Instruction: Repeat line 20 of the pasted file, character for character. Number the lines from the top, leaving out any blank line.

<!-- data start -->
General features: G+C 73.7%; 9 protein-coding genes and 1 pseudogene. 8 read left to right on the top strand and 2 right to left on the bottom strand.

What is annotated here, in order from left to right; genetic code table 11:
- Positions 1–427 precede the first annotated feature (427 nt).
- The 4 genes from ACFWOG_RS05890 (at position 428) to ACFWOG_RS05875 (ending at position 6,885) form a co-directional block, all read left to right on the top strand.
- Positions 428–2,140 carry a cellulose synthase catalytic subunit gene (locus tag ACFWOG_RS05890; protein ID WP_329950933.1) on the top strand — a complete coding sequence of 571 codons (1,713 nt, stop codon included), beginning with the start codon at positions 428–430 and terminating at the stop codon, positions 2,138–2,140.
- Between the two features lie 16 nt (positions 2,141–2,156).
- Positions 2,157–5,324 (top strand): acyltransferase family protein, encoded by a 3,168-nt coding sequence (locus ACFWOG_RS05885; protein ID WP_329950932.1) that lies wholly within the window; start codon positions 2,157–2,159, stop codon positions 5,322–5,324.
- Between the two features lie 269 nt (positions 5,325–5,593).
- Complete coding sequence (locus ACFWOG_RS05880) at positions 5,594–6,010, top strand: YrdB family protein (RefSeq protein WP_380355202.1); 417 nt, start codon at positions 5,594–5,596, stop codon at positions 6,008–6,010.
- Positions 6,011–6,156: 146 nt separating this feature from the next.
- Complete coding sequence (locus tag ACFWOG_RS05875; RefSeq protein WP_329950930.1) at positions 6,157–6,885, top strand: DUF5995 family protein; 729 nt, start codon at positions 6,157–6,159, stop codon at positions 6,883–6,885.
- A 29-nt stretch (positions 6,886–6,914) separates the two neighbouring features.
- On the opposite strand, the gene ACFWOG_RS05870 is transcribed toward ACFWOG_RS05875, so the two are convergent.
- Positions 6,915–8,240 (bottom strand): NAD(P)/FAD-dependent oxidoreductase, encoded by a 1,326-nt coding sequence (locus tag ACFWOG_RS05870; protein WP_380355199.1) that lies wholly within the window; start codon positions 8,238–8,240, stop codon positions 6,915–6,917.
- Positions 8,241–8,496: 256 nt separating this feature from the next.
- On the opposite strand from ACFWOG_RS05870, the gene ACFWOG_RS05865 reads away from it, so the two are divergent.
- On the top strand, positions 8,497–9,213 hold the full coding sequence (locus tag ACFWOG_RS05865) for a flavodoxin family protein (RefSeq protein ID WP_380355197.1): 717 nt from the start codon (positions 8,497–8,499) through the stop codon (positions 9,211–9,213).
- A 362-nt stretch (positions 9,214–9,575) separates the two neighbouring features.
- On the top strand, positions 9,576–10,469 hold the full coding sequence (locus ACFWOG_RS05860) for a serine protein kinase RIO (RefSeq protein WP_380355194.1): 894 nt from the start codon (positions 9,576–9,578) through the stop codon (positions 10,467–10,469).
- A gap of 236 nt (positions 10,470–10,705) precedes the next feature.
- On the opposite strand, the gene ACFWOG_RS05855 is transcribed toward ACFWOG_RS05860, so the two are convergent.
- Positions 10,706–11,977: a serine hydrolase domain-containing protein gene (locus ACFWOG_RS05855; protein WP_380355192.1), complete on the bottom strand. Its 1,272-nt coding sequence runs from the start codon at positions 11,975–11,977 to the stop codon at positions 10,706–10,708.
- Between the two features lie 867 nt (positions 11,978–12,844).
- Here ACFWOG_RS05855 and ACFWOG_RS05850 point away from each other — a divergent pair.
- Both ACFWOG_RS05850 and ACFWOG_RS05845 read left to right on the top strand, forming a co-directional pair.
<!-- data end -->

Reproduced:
- A gap of 236 nt (positions 10,470–10,705) precedes the next feature.